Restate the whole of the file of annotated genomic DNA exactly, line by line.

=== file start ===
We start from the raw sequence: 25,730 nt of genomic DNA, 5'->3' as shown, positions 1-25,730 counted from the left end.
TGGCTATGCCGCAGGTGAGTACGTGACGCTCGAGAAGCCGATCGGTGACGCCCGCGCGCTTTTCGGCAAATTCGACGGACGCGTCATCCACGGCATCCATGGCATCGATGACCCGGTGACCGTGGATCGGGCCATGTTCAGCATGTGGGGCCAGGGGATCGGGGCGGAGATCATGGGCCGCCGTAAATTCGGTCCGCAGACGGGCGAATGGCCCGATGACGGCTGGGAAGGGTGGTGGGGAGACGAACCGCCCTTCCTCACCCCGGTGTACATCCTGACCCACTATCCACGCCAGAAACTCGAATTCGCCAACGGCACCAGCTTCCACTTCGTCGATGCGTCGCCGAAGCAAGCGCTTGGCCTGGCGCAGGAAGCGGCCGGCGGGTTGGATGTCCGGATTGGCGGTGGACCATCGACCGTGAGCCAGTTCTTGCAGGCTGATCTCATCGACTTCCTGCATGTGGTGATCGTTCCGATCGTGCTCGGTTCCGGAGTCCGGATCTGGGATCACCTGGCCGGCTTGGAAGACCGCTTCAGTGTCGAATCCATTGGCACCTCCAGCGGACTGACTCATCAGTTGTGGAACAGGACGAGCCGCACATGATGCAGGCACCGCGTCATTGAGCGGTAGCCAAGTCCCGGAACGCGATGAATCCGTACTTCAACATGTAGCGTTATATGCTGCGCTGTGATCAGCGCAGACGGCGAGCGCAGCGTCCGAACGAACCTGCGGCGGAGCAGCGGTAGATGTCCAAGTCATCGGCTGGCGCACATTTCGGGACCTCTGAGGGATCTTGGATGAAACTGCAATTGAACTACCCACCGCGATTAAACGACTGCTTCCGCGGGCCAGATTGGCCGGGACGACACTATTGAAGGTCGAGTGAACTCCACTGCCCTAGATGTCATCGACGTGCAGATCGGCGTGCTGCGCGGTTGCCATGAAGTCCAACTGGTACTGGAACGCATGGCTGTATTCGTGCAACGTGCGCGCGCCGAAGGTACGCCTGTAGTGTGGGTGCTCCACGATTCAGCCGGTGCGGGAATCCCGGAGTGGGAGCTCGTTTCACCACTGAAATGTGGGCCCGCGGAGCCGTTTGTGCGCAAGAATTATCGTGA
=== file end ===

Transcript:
We start from the raw sequence: 25,730 nt of genomic DNA, 5'->3' as shown, positions 1-25,730 counted from the left end.
TGGCTATGCCGCAGGTGAGTACGTGACGCTCGAGAAGCCGATCGGTGACGCCCGCGCGCTTTTCGGCAAATTCGACGGACGCGTCATCCACGGCATCCATGGCATCGATGACCCGGTGACCGTGGATCGGGCCATGTTCAGCATGTGGGGCCAGGGGATCGGGGCGGAGATCATGGGCCGCCGTAAATTCGGTCCGCAGACGGGCGAATGGCCCGATGACGGCTGGGAAGGGTGGTGGGGAGACGAACCGCCCTTCCTCACCCCGGTGTACATCCTGACCCACTATCCACGCCAGAAACTCGAATTCGCCAACGGCACCAGCTTCCACTTCGTCGATGCGTCGCCGAAGCAAGCGCTTGGCCTGGCGCAGGAAGCGGCCGGCGGGTTGGATGTCCGGATTGGCGGTGGACCATCGACCGTGAGCCAGTTCTTGCAGGCTGATCTCATCGACTTCCTGCATGTGGTGATCGTTCCGATCGTGCTCGGTTCCGGAGTCCGGATCTGGGATCACCTGGCCGGCTTGGAAGACCGCTTCAGTGTCGAATCCATTGGCACCTCCAGCGGACTGACTCATCAGTTGTGGAACAGGACGAGCCGCACATGATGCAGGCACCGCGTCATTGAGCGGTAGCCAAGTCCCGGAACGCGATGAATCCGTACTTCAACATGTAGCGTTATATGCTGCGCTGTGATCAGCGCAGACGGCGAGCGCAGCGTCCGAACGAACCTGCGGCGGAGCAGCGGTAGATGTCCAAGTCATCGGCTGGCGCACATTTCGGGACCTCTGAGGGATCTTGGATGAAACTGCAATTGAACTACCCACCGCGATTAAACGACTGCTTCCGCGGGCCAGATTGGCCGGGACGACACTATTGAAGGTCGAGTGAACTCCACTGCCCTAGATGTCATCGACGTGCAGATCGGCGTGCTGCGCGGTTGCCATGAAGTCCAACTGGTACTGGAACGCATGGCTGTATTCGTGCAACGTGCGCGCGCCGAAGGTACGCCTGTAGTGTGGGTGCTCCACGATTCAGCCGGTGCGGGAATCCCGGAGTGGGAGCTCGTTTCACCACTGAAATGTGGGCCCGCGGAGCCGTTTGTGCGCAAGAATTATCGTGA